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In Berkeley Co., average new home price has shot up

July 26, 1998|By CLYDE FORD

MARTINSBURG, W.Va. - Buying a home in Berkeley County keeps getting costlier.

The average sale price of a home in 1994 was $93,000, said Gayle Perkins, executive officer of the Eastern Panhandle Board of Realtors. In 1997, the average price was $97,500, she said.

The average cost of a constructing a new house in Berkeley County jumped from $92,004 in 1993 to $111,476 in 1997, according to building permit records.

Real estate agents said one of the reasons for the upswing is more people are moving to Berkeley County from the metropolitan areas.

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"It's due to a lot of commuters," said Jackie Avey King, owner of King Street Realty. With their higher salaries, they are able to afford more expensive homes, she said.

Throughout Berkeley County, new subdivisions and homes are springing up where farmers once planted their crops.

More than 500 new homes a year have been constructed in the county over the past five years.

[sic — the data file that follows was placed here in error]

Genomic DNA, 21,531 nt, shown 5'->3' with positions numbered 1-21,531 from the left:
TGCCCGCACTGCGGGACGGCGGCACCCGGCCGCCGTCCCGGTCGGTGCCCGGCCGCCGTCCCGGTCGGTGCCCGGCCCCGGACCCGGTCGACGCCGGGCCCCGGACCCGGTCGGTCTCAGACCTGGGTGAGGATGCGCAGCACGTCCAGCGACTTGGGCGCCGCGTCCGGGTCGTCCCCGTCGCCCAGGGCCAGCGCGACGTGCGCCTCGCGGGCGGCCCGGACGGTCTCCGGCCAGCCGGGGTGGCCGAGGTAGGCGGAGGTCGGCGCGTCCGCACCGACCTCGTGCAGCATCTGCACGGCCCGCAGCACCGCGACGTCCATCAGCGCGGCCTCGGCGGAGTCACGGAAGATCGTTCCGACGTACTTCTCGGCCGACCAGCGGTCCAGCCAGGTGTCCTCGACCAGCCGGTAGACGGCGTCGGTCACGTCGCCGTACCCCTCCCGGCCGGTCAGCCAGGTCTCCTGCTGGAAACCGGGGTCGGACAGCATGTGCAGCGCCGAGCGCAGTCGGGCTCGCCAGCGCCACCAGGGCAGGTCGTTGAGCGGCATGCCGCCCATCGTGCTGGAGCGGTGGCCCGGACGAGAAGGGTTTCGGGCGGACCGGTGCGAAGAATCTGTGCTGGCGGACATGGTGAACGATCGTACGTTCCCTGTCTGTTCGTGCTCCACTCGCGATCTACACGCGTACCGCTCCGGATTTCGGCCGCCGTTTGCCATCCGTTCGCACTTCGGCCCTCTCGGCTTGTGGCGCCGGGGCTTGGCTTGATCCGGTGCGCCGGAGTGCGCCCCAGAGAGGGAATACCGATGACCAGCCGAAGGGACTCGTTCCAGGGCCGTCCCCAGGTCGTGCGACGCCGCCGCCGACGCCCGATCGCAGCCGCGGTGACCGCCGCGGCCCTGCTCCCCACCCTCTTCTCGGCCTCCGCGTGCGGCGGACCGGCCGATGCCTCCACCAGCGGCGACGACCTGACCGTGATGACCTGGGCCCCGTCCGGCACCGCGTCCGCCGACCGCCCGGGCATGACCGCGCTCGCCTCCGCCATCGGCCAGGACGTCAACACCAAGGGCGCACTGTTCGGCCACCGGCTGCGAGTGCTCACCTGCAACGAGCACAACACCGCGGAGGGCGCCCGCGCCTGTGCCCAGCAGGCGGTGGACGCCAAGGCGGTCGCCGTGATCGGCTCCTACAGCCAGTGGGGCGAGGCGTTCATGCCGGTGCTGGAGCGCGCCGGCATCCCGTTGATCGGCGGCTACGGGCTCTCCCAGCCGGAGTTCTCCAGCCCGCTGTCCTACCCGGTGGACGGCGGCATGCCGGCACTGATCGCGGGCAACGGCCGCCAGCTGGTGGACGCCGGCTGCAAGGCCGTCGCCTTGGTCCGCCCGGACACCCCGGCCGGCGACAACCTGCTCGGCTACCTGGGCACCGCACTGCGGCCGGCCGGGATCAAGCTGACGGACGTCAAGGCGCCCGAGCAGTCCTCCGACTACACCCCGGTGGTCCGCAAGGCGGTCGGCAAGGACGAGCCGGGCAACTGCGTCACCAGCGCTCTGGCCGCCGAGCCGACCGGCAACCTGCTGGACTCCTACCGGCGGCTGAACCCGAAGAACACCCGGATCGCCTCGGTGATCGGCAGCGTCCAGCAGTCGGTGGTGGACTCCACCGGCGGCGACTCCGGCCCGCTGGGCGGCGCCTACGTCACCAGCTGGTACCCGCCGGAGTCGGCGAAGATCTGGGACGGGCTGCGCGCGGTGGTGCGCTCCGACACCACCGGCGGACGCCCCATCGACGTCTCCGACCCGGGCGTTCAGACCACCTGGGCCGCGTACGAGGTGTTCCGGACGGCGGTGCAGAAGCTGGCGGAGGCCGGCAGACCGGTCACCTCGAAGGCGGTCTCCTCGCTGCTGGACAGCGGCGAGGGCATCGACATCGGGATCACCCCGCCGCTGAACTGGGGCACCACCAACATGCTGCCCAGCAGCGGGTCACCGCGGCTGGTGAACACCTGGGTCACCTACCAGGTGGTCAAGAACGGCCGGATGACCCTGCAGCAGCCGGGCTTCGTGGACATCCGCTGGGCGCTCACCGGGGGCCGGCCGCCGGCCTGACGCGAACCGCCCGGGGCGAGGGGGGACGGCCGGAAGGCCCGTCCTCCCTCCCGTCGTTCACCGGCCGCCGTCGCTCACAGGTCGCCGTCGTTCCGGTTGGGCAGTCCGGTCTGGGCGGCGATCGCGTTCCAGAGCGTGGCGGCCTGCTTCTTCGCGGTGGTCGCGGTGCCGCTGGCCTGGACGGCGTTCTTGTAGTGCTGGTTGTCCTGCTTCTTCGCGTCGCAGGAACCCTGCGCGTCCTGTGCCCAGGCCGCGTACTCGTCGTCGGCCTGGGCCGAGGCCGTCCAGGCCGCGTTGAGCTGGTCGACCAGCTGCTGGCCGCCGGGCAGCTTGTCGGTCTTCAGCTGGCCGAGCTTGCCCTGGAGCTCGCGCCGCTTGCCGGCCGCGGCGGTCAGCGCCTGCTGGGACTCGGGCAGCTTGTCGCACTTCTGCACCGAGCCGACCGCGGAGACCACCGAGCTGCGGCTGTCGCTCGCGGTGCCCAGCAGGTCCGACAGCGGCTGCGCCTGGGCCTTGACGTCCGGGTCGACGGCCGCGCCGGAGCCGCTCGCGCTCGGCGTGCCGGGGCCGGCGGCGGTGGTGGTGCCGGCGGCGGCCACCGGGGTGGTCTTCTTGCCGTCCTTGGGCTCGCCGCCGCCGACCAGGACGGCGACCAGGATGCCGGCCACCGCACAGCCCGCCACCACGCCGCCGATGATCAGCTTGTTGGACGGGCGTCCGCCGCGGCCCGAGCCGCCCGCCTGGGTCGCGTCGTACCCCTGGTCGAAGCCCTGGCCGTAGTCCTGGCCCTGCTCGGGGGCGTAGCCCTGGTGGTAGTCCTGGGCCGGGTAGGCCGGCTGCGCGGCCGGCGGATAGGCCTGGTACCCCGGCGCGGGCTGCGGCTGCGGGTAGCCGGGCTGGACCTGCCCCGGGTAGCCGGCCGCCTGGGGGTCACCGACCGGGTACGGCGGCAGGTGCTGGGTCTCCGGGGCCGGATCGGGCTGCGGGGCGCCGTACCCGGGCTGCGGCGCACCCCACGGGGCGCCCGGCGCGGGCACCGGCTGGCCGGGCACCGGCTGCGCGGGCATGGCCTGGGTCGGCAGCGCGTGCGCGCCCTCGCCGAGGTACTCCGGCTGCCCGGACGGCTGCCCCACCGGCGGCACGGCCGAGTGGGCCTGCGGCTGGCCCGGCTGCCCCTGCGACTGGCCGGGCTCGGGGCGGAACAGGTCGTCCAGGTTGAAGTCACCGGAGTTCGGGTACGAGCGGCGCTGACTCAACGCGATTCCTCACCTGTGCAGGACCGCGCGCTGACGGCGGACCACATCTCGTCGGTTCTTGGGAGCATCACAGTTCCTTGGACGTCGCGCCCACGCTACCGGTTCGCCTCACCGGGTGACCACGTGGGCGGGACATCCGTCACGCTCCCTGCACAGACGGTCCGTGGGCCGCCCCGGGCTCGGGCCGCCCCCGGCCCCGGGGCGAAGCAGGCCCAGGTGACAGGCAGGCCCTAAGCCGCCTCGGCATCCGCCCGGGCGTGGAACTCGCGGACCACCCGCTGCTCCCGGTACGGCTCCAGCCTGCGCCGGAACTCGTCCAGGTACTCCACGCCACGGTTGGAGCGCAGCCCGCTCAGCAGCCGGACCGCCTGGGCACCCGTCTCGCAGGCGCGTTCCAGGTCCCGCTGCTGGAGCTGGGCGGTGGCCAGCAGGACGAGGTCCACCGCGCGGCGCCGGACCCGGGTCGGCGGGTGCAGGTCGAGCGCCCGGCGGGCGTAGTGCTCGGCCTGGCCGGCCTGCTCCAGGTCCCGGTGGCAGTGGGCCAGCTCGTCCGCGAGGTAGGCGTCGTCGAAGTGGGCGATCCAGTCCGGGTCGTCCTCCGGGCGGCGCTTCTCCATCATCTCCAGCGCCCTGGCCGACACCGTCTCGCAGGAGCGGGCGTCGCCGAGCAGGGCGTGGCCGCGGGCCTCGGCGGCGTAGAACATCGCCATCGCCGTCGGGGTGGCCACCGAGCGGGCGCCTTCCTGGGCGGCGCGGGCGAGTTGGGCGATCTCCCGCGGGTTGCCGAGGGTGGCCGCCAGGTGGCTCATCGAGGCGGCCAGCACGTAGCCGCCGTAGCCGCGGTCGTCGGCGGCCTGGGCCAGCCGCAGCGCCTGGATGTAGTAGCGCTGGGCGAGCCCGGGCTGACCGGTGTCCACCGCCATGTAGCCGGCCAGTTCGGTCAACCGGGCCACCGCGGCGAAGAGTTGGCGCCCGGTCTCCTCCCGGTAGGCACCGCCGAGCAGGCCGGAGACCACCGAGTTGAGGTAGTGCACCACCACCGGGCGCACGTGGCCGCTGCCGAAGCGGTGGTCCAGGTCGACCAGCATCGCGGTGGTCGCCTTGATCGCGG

While the costs have generally been on the upswing, as recently as 1995, the market bottomed out and the average cost dropped to $79,856, King said. But the market - and prices - have been increasing ever since.

"This could be a banner year. Everyone is busy," King said.

Overall, the sale price of existing homes also has risen, Perkins said. Here's the figures:

- 1994, the average sale price of all homes was $93,000.
- 1995, the sale price dropped to $91,000.
- 1996, the sale price rose to $95,500.
- 1997, the price was $97,500.


Figures for 1993 were unavailable, she said.

"The market's been great," Perkins said. "As the demand increases, the price goes up," she said.

Ruth Pritchard, the office manager at Long and Foster in Martinsburg, said low interest rates and high public confidence in the economy have been big factors.

Real estate agent Tim Hafer said that while the cost of homes is going up, some sellers are finding their homes did not go up in price as much as they expected.

"Houses that sold for a certain price four or five years ago have not appreciated very much," Hafer said.

"That's why you see so many signs 'For Sale by Owner' because they do not think they'll be able to sell their home and pay the commission and still make the profit they expect," Hafer said.

While metropolitan residents moving in to Berkeley County can afford the rising costs, long-time Berkeley County families earning lower, local wages may not be able to afford the newer homes.

"They may not be able to afford the same house as those coming from the city," Hafer said.

"To a certain degree, I'm afraid a lot of people who were born and raised here and have local employment aren't going to be able to afford the houses being built here," King said.

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